What is data protection?
Data protection is about respecting personal data and only using it appropriately. The General Data Protection Regulations (GDPR) and the UK Data Protection Act governs how personal data should be processed by organisations.
What is personal data?
Personal data is any information which relates to a person who can be identified (either directly or indirectly) from this information. This also includes information which only identifies someone when combined with other information in a person's possession. For example, a car registration number on its own is not personal data but when combined with information held by the DVLA it can be used to identify someone and accordingly may then form part of that individual's personal data. This means a lot of information falls within the scope of 'personal data' and needs to be processed in accordance with the law.
To process personal data we need to have a lawful basis under Article 6 of the general data protection regulation (GDPR). Those the Council may rely on are:
- Consent: the individual has given clear consent for you to process their personal data for a specific purpose.
- Contract: the processing is necessary for a contract you have with the individual, or because they have asked you to take specific steps before entering into a contract.
- Legal obligation: the processing is necessary for you to comply with the law (not including contractual obligations).
- Vital interests: the processing is necessary to protect someone’s life.
- Public task: the processing is necessary for you to perform a task in the public interest or for your official functions.
What is special category data?
Special category data is personal data which is more sensitive and has the potential to cause more harm if processed inappropriately. It includes the data that used to be categorised as sensitive personal data under the Data Protection Act 1998. The following types of information are special category data:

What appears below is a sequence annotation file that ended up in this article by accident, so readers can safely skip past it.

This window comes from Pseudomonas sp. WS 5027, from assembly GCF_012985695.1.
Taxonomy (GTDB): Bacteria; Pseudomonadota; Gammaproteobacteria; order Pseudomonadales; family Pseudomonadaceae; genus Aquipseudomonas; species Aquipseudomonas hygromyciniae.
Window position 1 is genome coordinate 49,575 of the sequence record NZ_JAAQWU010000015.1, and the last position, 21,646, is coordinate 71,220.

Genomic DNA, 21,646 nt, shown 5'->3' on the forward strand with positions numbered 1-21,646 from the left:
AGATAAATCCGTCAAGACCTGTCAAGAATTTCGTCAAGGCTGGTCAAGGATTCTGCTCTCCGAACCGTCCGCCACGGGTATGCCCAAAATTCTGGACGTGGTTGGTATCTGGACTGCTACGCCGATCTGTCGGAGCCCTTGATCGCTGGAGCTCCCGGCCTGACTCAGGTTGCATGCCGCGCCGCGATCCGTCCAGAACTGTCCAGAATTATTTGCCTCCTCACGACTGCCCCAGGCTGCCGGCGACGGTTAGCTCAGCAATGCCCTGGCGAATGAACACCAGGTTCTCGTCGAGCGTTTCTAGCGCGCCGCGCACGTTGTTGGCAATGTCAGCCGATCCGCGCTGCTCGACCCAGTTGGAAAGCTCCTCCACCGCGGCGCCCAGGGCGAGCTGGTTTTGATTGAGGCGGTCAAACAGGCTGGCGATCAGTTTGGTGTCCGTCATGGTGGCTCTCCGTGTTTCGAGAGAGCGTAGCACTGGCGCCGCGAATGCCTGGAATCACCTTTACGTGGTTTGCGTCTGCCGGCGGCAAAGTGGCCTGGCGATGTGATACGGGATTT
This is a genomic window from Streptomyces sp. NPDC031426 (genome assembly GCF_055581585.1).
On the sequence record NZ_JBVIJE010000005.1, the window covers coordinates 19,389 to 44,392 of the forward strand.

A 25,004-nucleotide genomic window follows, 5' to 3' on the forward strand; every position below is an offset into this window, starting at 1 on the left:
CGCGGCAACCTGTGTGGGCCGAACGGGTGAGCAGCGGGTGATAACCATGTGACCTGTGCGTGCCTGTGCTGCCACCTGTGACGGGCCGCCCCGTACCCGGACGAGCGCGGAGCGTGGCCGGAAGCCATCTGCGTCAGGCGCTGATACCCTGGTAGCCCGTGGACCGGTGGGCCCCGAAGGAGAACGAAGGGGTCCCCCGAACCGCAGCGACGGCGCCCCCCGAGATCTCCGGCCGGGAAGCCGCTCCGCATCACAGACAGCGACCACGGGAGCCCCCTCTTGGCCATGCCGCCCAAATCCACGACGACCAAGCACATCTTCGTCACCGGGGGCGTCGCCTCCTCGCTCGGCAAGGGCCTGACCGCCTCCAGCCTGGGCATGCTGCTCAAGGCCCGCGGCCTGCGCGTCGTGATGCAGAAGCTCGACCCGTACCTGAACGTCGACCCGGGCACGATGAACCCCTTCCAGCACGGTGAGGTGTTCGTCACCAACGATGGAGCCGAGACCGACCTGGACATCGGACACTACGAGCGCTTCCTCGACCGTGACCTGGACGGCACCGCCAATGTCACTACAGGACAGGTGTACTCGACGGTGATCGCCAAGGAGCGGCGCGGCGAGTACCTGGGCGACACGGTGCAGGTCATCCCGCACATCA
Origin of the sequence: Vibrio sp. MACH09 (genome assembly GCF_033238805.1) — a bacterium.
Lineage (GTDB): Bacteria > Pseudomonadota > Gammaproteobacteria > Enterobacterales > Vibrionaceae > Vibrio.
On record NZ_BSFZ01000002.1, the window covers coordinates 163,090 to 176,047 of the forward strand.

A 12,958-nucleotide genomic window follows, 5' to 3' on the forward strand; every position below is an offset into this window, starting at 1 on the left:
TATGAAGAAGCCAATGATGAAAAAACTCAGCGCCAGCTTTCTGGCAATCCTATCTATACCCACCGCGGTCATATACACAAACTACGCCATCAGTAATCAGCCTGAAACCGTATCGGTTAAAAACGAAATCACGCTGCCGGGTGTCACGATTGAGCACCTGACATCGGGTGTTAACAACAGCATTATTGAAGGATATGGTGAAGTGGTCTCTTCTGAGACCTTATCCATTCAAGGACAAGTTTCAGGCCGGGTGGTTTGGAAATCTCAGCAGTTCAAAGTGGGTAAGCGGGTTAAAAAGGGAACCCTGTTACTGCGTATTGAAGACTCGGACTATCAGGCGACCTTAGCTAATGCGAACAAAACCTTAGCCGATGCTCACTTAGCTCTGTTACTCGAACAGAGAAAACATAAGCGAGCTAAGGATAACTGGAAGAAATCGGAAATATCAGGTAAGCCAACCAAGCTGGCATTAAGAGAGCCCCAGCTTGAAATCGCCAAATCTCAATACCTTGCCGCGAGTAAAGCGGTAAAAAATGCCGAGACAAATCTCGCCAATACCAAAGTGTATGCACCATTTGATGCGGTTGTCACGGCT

- ethnic origin
- trade union membership
- biometrics (where used for ID purposes)
- sex life
- sexual orientation
To process special category data we also need a lawful basis under Article 9 of the GDPR. The ones which the Council may rely on are:
- the data subject has given explicit consent to the processing
- processing is necessary for the purposes of employment and social security and social protection law
- processing is necessary to protect the vital interests of the data subject
- processing relates to personal data which are manifestly made public by the data subject
- processing is necessary for the establishment, exercise or defence of legal claims
- processing is necessary for reasons of substantial public interest
- processing is necessary for the purposes of preventive or occupational medicine, for the assessment of the working capacity of the employee, medical diagnosis, the provision of health or social care or treatment or the management of health or social care systems and services
- processing is necessary for reasons of public interest in the area of public health
- processing is necessary for archiving purposes in the public interest, scientific or historical research purposes or statistical purposes
What do we mean by 'processed'?
Processing of data can mean using the personal information in any way, such as:
- collecting / obtaining / recording
- storing (including holding on someone else's behalf)
- reading / viewing
- sharing and disclosing
- amending or altering
- deleting / destroying
Everything the council does with your personal information will be classed as processing.
Walsall Council recognises that this information belongs to you, it is your data, and we are committed to protecting it and only using it appropriately in compliance with the data protection legislation.
For further information on what personal information we collect and use in order to provide our services please see our privacy notice.